The authors of [23] present an extension to CoAP called SeaHttp, that enables communication with a group of resources. Similar to our work, SeaHttp also uses unicasts to realize group communication. The authors propose to extend CoAP with two additional methods (BRANCH and COMBINE) to allow members to join and leave groups without the need for a separate group manager. This means that members should have the intelligence to know which group they should join/leave. Constrained devices will not have this intelligence, so again, a “manager” will be needed to inform the devices so they can take appropriate actions. Furthermore, BRANCH and COMBINE can maybe reduce the number of messages; however the trade-off is the need to implement a new mechanism. It is better to use an approach that can be plugged in into any existing network without major modifications (or at least not a modification to every node). The article does not discuss if the use of caches will still be possible with SeaHttp resources. However, should this be possible then also the caches should be extended accordingly. Finally this approach does not have the flexibility we target, since group members have to be reprogrammed with the groups they should join each time the requirements of the user changes.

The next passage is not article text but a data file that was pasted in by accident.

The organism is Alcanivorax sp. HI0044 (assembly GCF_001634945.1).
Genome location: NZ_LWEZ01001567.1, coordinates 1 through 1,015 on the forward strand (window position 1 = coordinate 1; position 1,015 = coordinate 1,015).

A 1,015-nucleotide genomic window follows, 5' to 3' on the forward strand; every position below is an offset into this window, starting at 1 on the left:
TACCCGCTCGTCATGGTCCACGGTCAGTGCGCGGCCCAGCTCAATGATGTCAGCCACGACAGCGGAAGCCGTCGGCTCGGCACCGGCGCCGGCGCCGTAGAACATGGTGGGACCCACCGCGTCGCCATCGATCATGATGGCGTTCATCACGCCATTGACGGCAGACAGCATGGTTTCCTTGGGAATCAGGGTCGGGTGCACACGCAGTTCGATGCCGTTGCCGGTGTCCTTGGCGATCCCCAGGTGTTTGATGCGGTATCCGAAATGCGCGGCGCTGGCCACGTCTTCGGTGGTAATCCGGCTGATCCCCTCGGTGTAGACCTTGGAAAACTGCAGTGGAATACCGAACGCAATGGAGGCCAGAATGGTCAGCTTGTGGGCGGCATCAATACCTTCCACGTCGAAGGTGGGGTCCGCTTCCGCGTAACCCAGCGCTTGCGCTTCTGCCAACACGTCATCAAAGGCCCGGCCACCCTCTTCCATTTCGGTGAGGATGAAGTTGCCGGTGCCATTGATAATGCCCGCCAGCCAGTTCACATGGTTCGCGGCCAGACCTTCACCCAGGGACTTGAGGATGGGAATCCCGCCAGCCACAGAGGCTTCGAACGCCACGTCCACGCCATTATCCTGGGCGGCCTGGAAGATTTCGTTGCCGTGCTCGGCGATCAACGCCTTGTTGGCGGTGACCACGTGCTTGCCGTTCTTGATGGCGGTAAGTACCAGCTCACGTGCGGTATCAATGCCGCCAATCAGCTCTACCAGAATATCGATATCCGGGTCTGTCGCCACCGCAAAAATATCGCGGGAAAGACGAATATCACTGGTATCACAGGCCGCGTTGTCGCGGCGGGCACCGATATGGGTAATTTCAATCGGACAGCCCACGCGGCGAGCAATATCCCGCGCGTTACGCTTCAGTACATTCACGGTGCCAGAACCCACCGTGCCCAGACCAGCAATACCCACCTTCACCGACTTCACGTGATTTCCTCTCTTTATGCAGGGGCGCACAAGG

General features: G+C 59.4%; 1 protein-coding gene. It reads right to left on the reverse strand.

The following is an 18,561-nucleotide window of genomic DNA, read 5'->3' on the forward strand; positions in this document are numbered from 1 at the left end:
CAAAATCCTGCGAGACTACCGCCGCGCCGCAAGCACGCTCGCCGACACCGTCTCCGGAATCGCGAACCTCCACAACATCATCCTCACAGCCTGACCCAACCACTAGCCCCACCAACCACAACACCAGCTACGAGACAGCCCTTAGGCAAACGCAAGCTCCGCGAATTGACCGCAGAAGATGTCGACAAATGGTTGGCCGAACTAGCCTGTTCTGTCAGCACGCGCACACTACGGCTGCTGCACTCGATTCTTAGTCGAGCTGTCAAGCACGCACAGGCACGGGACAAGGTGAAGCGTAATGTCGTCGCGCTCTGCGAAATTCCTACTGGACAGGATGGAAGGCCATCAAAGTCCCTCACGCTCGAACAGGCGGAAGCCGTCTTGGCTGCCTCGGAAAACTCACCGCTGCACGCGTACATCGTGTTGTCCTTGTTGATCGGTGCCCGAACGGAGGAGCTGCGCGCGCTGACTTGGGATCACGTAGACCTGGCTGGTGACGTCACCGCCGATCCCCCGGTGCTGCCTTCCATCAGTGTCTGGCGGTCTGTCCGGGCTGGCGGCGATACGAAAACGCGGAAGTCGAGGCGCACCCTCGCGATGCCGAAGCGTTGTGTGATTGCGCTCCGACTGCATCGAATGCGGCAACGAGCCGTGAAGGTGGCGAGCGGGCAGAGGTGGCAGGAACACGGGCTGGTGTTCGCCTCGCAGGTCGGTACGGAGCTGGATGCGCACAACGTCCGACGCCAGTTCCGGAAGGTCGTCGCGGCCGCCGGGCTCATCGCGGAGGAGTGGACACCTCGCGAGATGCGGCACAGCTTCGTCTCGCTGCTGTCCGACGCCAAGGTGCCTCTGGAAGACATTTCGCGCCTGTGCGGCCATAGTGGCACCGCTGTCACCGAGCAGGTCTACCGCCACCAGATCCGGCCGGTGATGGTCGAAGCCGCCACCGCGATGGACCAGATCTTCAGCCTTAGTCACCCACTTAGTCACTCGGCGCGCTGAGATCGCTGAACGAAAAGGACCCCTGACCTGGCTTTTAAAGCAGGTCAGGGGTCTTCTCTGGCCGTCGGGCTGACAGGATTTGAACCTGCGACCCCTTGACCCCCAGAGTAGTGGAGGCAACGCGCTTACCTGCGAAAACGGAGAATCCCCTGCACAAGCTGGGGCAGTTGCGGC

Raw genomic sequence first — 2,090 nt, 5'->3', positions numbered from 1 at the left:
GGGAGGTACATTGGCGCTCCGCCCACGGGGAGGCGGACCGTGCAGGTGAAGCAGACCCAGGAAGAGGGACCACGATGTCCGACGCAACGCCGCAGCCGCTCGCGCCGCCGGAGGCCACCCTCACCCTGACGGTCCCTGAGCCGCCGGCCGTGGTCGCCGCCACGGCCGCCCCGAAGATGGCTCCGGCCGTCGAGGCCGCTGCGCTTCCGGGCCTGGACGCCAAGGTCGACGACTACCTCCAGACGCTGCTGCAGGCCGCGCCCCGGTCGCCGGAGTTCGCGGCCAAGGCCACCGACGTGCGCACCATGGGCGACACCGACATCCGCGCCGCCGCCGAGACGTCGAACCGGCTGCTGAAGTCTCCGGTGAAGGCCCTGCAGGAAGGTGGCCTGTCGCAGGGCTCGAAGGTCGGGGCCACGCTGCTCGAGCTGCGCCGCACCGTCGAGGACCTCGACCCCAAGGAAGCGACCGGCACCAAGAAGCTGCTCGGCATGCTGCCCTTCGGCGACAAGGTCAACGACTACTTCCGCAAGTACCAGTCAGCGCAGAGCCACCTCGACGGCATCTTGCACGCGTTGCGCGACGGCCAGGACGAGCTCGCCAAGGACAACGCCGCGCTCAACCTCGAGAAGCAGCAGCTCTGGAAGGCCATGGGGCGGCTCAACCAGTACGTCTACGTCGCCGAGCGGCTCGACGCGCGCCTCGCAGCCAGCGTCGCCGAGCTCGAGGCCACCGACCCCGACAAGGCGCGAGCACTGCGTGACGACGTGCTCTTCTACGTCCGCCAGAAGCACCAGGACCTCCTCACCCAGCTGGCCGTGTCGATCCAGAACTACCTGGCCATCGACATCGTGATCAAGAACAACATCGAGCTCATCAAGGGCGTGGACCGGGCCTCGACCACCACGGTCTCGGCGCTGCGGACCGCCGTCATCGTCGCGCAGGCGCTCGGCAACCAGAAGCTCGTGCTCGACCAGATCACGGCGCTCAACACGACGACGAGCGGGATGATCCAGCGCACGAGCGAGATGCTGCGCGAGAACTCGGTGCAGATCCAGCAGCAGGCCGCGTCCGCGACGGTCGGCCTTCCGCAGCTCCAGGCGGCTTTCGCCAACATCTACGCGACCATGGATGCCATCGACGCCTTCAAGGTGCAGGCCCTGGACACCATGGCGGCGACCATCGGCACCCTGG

To our knowledge, these are the only works that explore communication solutions for interacting with a group of CoAP-enabled constrained devices. Next to these, there exist other solutions to realize or improve multicast communication in Wireless Sensor Networks, such as [18,24]. These solutions can alleviate some of the problems related to (reliable) multicasting, but their scope is different from the work presented here.

5. Group Communication Using Unicasts